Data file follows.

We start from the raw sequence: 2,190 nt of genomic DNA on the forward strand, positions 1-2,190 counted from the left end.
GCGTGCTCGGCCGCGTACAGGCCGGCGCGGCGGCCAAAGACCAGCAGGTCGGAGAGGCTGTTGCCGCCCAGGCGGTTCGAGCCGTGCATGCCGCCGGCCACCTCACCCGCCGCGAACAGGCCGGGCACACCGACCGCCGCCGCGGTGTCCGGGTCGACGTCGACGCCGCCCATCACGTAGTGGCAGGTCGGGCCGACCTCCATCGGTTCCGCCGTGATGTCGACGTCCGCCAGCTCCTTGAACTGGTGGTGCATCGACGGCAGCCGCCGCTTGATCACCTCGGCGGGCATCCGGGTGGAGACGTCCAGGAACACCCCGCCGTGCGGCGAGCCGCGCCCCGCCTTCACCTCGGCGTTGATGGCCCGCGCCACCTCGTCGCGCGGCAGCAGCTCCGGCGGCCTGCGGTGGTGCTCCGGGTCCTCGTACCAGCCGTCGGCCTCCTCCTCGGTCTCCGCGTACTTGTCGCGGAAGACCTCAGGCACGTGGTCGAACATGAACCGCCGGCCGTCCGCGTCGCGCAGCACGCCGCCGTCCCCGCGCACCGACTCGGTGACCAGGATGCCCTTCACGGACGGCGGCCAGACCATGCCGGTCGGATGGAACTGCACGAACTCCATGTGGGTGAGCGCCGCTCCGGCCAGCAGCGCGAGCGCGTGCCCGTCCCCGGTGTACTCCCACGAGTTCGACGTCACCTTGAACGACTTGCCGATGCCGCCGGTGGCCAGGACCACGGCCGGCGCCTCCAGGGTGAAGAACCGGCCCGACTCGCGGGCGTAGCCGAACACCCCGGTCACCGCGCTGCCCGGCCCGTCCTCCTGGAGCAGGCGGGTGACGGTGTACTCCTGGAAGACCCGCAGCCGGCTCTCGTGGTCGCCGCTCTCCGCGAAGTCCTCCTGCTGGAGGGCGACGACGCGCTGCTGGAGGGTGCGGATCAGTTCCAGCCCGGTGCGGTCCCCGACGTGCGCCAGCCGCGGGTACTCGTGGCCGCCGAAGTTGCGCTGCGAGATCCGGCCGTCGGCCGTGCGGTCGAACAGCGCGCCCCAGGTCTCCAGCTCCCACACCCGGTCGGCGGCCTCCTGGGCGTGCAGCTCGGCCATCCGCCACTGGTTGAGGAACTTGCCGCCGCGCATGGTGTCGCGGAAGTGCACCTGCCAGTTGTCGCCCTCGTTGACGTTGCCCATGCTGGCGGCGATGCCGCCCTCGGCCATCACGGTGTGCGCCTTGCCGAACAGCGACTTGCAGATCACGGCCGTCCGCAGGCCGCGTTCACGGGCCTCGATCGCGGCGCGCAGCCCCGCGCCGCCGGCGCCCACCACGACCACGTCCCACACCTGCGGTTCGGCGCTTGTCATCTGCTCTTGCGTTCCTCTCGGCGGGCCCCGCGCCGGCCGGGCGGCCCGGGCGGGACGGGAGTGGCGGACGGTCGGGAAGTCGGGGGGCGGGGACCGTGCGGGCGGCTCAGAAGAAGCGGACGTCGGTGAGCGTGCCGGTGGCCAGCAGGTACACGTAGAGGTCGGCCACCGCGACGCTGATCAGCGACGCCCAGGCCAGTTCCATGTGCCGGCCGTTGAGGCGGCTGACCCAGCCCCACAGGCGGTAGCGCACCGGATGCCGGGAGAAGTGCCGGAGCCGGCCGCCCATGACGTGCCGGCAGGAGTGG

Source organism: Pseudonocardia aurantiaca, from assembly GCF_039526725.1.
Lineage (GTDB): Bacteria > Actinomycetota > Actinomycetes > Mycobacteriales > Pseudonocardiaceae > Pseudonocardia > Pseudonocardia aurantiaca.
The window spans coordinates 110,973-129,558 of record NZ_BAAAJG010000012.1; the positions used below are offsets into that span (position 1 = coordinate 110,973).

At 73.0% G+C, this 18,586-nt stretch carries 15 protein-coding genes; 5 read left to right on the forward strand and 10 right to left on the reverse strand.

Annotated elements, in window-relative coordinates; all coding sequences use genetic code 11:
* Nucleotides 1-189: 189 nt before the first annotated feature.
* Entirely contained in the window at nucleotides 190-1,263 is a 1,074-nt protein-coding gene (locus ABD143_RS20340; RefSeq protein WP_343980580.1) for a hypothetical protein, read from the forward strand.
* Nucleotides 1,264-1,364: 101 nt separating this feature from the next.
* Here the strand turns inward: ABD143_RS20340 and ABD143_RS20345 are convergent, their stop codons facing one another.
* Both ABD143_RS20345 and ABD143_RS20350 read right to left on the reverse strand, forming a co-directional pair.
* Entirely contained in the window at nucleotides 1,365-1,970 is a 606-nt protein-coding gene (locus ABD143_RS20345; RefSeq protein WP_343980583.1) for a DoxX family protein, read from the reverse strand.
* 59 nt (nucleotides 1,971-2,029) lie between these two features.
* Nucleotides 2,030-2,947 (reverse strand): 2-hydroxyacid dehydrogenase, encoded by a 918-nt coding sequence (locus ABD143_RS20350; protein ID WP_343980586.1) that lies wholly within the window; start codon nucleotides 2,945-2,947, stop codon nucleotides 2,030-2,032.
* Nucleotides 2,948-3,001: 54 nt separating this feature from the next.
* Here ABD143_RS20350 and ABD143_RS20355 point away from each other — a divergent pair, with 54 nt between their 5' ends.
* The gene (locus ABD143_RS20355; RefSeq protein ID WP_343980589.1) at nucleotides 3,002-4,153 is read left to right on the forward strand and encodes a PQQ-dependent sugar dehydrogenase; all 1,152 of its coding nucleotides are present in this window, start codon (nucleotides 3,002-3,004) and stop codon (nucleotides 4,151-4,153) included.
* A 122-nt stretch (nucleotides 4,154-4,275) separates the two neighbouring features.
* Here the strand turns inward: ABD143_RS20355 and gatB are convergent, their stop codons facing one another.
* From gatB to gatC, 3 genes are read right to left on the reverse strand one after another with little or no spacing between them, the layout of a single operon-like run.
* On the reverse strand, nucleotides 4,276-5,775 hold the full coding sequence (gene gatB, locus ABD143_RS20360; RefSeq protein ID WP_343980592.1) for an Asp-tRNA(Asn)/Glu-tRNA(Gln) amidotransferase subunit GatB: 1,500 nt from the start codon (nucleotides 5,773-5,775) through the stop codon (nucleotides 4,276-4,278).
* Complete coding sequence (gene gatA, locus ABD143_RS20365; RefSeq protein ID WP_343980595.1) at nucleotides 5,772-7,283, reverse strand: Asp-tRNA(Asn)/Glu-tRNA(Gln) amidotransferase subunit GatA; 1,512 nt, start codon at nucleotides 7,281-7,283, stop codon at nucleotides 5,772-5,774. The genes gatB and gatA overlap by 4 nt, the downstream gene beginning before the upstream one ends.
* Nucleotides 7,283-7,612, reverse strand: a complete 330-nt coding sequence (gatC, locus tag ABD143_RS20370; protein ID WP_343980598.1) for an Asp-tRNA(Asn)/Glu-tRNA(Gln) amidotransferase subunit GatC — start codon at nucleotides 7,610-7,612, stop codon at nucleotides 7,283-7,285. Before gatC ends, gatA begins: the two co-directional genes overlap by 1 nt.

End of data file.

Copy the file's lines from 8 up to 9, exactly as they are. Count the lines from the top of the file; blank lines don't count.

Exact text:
* Nucleotides 1-189: 189 nt before the first annotated feature.
* Entirely contained in the window at nucleotides 190-1,263 is a 1,074-nt protein-coding gene (locus ABD143_RS20340; RefSeq protein WP_343980580.1) for a hypothetical protein, read from the forward strand.